Group member #1: “My little dog is no longer permitted to go to the side of the entrance of our building to make a poop—new policy. Now, he stays in our unit. He hasn’t pooped for the past two days, and this morning, he peed on our carpet!”
Group member #2: “We're fine here in London, although we're also on lockdown: allowed to go to the small park across the street to exercise, but not allowed to loiter there. I wish I were back in Manila with family."
Group member #3: Sends two videos: one shows a man with his face pressed against the windowpane, singing a dirge. Another pans a camera in front of his three-way mirror. Glass of wine in hand, he makes a toast to himself: "chin-chin" times three.
Haha, I congratulate myself. Now is the revenge of the introverts! I have always been called a loner because I spend days on end at home. Now, a neighbour complains of suffocation, another imagines schemes to beat the check-point located nearby, but I still feel comfortable, not even minding an extension of two weeks, added to an almost month-long lockdown. It has become a new normal—not all that much different from my old normal. The only thing I miss is my occasional 9-hole golf exercise.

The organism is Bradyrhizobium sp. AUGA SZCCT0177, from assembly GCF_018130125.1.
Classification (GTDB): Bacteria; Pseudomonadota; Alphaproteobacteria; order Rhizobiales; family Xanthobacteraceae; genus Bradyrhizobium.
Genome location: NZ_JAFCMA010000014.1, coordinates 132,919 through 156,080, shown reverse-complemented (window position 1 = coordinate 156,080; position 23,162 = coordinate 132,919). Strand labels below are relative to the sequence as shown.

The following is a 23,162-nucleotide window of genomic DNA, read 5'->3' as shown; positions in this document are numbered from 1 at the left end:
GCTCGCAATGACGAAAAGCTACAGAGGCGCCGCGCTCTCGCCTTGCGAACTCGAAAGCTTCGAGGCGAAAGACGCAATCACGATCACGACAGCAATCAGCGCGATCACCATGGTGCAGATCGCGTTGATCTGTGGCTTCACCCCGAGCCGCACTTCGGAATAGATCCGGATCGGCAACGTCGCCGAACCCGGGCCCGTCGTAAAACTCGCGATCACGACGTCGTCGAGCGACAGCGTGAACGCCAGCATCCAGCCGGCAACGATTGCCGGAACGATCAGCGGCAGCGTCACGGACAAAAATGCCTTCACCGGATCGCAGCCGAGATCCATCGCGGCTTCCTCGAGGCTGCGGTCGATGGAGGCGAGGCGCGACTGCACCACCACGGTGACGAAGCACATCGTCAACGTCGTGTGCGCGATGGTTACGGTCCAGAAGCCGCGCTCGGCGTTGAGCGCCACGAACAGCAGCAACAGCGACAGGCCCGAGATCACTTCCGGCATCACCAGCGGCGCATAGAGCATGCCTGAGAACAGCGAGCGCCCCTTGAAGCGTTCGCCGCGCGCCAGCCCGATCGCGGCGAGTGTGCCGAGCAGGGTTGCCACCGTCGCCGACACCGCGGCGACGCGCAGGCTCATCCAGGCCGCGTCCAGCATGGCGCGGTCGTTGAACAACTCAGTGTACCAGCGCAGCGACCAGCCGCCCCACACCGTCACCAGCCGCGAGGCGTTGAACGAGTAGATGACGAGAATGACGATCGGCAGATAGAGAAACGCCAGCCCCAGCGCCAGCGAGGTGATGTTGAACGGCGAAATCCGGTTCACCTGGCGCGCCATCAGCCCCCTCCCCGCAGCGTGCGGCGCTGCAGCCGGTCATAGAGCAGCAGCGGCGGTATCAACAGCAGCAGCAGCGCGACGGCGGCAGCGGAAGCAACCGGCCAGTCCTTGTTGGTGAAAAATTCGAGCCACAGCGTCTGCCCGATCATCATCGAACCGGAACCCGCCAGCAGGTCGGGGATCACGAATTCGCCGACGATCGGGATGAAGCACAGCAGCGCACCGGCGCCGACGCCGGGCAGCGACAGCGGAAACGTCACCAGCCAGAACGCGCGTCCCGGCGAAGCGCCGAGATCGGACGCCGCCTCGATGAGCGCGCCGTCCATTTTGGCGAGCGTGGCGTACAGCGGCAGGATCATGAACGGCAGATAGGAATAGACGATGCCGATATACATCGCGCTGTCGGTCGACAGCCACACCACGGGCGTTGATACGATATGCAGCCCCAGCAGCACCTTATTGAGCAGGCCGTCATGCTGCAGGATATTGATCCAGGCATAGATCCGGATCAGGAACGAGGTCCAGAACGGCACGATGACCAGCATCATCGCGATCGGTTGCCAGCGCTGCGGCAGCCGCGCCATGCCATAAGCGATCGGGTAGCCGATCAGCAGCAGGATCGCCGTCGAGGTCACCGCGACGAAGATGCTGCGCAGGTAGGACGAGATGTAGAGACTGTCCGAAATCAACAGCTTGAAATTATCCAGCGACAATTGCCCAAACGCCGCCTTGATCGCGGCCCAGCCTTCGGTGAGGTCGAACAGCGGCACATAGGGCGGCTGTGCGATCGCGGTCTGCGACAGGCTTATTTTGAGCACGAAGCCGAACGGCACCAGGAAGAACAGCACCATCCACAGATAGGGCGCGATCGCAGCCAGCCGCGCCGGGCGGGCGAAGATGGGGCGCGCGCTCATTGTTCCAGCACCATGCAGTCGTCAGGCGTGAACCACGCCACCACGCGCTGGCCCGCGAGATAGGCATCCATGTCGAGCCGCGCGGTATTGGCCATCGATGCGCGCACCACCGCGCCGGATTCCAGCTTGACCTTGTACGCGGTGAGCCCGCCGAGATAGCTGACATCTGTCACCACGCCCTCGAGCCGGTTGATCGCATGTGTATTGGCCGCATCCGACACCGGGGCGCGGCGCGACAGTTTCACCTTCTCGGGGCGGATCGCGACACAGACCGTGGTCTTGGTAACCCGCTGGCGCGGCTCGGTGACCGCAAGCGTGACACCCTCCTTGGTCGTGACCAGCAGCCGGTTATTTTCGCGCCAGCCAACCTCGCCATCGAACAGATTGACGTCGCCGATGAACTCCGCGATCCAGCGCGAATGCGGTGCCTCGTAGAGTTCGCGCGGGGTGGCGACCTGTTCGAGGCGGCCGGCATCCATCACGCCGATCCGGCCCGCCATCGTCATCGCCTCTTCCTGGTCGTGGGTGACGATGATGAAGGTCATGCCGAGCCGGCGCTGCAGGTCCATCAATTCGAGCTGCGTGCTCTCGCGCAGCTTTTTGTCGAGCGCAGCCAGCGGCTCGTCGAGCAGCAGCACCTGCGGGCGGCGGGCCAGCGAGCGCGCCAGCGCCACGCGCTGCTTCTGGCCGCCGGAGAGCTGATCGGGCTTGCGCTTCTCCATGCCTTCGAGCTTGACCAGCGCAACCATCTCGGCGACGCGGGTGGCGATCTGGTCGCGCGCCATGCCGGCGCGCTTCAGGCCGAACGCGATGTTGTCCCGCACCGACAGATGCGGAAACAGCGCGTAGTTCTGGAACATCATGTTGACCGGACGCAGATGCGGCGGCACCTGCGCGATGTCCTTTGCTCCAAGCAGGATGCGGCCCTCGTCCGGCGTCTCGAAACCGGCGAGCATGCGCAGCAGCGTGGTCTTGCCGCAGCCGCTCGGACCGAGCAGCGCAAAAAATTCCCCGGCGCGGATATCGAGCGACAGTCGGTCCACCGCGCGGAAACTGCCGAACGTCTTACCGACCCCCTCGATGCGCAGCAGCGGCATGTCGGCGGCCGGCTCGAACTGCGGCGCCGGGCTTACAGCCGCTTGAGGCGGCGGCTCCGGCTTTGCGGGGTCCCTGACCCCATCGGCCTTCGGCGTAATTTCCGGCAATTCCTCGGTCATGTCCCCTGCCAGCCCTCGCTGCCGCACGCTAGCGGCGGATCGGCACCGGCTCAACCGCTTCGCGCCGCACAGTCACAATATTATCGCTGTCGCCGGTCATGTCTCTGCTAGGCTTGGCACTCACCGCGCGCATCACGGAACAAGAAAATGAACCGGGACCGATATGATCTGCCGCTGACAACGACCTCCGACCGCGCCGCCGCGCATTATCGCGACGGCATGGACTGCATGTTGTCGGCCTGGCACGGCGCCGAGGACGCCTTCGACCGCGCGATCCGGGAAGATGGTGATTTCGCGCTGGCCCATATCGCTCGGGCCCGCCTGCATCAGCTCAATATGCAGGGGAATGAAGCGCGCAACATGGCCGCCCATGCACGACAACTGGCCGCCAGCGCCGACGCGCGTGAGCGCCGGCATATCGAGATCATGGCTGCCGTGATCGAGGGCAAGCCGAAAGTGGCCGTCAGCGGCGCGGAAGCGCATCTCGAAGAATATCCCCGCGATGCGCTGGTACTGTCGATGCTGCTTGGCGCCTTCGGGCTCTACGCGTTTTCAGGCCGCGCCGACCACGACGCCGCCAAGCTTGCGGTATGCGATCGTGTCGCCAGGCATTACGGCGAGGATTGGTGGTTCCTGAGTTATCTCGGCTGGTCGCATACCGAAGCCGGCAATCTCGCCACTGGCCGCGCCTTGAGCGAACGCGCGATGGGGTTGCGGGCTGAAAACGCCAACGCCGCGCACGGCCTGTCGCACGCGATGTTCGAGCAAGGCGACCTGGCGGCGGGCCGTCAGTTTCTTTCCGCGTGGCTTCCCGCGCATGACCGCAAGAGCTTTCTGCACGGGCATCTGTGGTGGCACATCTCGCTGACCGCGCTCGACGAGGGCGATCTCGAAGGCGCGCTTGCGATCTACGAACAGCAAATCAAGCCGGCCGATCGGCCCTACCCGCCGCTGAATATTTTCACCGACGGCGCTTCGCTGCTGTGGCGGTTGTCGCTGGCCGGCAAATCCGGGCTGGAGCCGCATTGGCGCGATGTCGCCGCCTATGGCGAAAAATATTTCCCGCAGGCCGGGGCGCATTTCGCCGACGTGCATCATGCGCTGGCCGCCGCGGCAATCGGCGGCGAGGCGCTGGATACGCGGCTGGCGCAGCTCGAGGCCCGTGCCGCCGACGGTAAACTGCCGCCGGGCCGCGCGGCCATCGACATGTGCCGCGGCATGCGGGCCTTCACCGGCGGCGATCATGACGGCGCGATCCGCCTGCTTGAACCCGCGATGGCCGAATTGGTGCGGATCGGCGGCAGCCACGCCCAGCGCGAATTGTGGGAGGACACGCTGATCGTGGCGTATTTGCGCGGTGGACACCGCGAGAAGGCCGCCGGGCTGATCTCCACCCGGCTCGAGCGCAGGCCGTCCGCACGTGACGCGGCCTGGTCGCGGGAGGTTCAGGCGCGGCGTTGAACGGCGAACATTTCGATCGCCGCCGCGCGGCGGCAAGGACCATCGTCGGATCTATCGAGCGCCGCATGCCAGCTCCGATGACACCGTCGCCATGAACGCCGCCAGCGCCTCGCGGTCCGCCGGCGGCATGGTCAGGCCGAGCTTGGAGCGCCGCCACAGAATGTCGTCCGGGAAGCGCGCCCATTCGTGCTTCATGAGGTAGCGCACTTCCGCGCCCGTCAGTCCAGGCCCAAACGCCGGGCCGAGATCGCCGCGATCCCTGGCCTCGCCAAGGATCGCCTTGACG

9:00 Time for the daily chat with my brother and sister-in-law. My brother wails over the waning of American global influence. Relative to other powerful countries, he likes America, warts and all. As a matter of fact, I agree with him. We both share rambling thoughts about possible changes in global leadership.
9:30 Now, to work. Since the publication of WHEN TURTLES COME HOME, I have decided that I would like to collect what still remains of folklore in Negros before they get completely lost to posterity